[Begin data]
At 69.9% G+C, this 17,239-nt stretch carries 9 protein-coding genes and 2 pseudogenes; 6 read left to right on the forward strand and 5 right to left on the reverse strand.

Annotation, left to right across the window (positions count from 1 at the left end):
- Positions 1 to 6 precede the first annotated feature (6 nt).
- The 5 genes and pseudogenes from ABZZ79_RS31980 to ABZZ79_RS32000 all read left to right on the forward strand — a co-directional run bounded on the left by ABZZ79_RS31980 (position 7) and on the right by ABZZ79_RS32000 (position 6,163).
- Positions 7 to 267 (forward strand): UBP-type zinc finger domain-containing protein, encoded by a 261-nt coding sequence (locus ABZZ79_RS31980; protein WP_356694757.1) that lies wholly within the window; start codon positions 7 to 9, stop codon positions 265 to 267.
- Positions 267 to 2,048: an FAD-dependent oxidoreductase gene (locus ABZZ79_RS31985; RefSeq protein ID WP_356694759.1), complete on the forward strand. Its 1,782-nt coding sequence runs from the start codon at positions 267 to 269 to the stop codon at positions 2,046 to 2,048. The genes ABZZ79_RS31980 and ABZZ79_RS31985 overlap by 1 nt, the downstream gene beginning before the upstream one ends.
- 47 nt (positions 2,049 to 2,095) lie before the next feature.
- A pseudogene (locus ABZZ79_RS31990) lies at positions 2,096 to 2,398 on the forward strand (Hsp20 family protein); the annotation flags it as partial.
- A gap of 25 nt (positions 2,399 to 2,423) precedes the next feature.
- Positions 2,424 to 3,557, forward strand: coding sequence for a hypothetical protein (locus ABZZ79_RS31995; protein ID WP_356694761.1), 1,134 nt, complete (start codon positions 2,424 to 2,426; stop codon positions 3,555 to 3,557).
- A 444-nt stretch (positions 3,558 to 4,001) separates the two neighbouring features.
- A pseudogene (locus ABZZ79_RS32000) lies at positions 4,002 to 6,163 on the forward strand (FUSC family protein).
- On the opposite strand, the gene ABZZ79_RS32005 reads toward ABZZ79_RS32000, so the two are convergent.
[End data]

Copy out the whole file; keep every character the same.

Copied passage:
At 69.9% G+C, this 17,239-nt stretch carries 9 protein-coding genes and 2 pseudogenes; 6 read left to right on the forward strand and 5 right to left on the reverse strand.

Annotation, left to right across the window (positions count from 1 at the left end):
- Positions 1 to 6 precede the first annotated feature (6 nt).
- The 5 genes and pseudogenes from ABZZ79_RS31980 to ABZZ79_RS32000 all read left to right on the forward strand — a co-directional run bounded on the left by ABZZ79_RS31980 (position 7) and on the right by ABZZ79_RS32000 (position 6,163).
- Positions 7 to 267 (forward strand): UBP-type zinc finger domain-containing protein, encoded by a 261-nt coding sequence (locus ABZZ79_RS31980; protein WP_356694757.1) that lies wholly within the window; start codon positions 7 to 9, stop codon positions 265 to 267.
- Positions 267 to 2,048: an FAD-dependent oxidoreductase gene (locus ABZZ79_RS31985; RefSeq protein ID WP_356694759.1), complete on the forward strand. Its 1,782-nt coding sequence runs from the start codon at positions 267 to 269 to the stop codon at positions 2,046 to 2,048. The genes ABZZ79_RS31980 and ABZZ79_RS31985 overlap by 1 nt, the downstream gene beginning before the upstream one ends.
- 47 nt (positions 2,049 to 2,095) lie before the next feature.
- A pseudogene (locus ABZZ79_RS31990) lies at positions 2,096 to 2,398 on the forward strand (Hsp20 family protein); the annotation flags it as partial.
- A gap of 25 nt (positions 2,399 to 2,423) precedes the next feature.
- Positions 2,424 to 3,557, forward strand: coding sequence for a hypothetical protein (locus ABZZ79_RS31995; protein ID WP_356694761.1), 1,134 nt, complete (start codon positions 2,424 to 2,426; stop codon positions 3,555 to 3,557).
- A 444-nt stretch (positions 3,558 to 4,001) separates the two neighbouring features.
- A pseudogene (locus ABZZ79_RS32000) lies at positions 4,002 to 6,163 on the forward strand (FUSC family protein).
- On the opposite strand, the gene ABZZ79_RS32005 reads toward ABZZ79_RS32000, so the two are convergent.